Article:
Oh, no, I never said I was unfamiliar with games like CoD. I like them. I'm decent at them. The problem is, and I don't know if you've run into a person like that, when a girl sets foot on the lobby, most guy start making sexist comments. They don't even care if the girl is good or bad, they just do it. Hey, if they were attacking me because I sucked, I'd take it. When I'm bad at a game and I get those comments, I don't like it but I get it. So I retreat quietly. But they do it for no reason at all, believe me.

If I manage to stay quiet, they treat me like any other person. But I have to stay quiet. And mind you, it's not like I go in there talking about glitter or kittens.

I like this video because it shows how guys at CoD usually act (Not everyone! But some guys):

Ok, that video was hilarious. Thank you! :-)

Just to clarify, because I think there was some miscommunication here, I personally don't believe you lack competence or knowledge in anything CoD related. I don't even play CoD, I'm just not into it, I'm certifiably worse at it than you. I meant that these douchbags (which I know exist and really should be conjured out of existence) think you don't have any expertise in the game or start getting entirely demeaning and dismissive based on some random trait, which they chose to be that you're a woman. That's the expanded, bloated version of your reaction to the fake geek girls. They're just there to have fun, to enjoy something in a way that you don't feel is complete, because random trait here is level of interest. Maybe they could or should have a deeper knowledge of what they are trying to pass off, but if the don't there's no harm in that. No need to attach any terms or adjectives to it. Though, triple kudos to you for trying to teach. I wish those a-holes in CoD had the same reaction, but insecurity is hard to erase. That's why one ends up with 50 year old teenagers.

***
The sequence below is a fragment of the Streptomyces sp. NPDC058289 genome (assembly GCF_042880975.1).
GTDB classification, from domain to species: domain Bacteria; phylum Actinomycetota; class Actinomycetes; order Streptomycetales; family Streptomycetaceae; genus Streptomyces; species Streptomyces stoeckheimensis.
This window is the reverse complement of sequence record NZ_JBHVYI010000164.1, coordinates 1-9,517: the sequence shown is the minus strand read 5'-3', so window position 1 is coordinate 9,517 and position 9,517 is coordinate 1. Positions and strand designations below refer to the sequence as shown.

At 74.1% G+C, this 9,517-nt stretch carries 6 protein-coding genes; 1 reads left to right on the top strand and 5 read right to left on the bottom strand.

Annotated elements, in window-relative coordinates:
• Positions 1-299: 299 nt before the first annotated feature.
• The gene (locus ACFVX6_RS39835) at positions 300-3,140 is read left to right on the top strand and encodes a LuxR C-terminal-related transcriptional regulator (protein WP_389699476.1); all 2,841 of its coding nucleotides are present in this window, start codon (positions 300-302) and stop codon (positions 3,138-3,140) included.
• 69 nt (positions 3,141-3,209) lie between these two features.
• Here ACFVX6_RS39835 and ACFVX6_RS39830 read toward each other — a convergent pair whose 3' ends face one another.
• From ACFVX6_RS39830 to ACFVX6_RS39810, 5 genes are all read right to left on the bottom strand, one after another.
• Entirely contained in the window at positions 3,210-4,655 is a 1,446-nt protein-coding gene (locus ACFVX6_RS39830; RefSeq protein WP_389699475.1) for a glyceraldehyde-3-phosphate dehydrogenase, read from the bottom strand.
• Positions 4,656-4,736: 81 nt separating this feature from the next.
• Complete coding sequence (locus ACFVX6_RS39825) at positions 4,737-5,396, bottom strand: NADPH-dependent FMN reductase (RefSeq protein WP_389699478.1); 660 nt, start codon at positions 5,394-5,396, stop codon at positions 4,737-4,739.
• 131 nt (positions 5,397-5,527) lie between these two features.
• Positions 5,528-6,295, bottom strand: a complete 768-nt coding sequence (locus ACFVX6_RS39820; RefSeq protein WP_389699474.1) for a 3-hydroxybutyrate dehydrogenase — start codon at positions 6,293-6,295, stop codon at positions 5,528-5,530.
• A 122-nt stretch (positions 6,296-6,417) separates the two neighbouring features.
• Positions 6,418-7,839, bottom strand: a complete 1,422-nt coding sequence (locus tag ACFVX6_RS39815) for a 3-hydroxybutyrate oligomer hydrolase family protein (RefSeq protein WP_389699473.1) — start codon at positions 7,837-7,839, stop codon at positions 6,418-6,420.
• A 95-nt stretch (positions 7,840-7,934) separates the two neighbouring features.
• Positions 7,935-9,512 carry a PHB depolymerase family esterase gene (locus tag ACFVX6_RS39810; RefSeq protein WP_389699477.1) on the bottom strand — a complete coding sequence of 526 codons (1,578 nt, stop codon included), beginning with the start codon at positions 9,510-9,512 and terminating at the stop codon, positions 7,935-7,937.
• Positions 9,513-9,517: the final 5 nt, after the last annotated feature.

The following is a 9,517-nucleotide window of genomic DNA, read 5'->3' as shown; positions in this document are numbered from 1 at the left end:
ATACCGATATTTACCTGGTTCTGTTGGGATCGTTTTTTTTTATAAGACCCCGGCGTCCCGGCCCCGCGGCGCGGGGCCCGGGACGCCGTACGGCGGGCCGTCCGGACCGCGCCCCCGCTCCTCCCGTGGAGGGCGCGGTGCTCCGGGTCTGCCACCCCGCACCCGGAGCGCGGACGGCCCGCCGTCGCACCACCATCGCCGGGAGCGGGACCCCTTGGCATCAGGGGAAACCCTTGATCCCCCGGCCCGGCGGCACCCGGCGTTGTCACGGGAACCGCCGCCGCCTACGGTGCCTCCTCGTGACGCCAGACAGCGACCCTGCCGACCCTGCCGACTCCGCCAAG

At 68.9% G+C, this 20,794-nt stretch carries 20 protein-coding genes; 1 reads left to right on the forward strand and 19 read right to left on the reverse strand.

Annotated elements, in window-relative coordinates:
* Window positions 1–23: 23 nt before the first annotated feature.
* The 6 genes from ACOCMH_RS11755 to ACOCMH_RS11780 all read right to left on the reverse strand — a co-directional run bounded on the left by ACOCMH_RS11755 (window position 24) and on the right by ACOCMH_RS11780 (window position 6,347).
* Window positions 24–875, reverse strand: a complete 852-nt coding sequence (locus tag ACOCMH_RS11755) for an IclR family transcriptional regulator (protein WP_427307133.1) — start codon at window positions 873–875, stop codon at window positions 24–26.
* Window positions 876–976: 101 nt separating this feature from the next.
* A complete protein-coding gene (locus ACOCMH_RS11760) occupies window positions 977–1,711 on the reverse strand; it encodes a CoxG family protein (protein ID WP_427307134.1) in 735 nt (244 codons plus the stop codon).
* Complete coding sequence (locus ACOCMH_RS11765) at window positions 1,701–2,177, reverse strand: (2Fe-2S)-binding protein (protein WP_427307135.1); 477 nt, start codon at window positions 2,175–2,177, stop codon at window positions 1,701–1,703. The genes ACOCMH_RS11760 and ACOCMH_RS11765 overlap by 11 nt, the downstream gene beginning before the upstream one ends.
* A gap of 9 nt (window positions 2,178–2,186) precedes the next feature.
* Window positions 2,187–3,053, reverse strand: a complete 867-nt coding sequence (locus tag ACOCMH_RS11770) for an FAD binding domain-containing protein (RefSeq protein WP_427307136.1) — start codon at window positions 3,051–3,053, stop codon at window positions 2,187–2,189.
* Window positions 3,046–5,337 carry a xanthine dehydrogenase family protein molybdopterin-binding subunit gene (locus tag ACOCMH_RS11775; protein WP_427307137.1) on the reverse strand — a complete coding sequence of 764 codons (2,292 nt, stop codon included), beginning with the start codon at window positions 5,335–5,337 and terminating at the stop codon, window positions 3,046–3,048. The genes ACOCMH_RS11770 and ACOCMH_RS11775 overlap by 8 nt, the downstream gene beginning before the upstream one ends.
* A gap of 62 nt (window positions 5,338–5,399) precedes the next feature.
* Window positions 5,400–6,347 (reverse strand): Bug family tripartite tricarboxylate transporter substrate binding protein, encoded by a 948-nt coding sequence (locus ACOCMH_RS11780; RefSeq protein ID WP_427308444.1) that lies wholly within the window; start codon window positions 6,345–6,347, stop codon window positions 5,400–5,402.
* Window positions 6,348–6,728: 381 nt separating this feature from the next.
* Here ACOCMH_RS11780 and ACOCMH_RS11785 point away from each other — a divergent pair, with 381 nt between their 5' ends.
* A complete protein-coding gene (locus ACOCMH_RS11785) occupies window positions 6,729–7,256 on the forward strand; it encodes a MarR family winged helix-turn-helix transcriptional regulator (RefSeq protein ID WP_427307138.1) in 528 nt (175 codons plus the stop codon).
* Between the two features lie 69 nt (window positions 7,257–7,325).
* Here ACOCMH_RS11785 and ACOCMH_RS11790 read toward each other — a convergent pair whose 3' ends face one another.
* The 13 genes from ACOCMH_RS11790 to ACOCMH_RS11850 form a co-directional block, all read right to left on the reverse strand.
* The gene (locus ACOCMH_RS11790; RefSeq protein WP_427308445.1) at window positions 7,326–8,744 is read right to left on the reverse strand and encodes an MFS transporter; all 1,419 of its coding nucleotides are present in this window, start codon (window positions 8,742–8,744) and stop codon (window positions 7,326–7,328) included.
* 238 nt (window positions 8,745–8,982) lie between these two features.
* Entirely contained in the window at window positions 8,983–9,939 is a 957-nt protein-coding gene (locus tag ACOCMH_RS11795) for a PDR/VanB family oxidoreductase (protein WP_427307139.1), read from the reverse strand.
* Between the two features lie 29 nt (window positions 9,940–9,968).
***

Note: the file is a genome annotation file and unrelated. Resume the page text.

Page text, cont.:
This is actually my favorite article on Fake geeks -

http://madartlab.com/2012/11/21/down-with-fake-nerds-a-rallying-cry-to-real-geeks/

Highly recommend a read. Damn cosplayers vying for attention.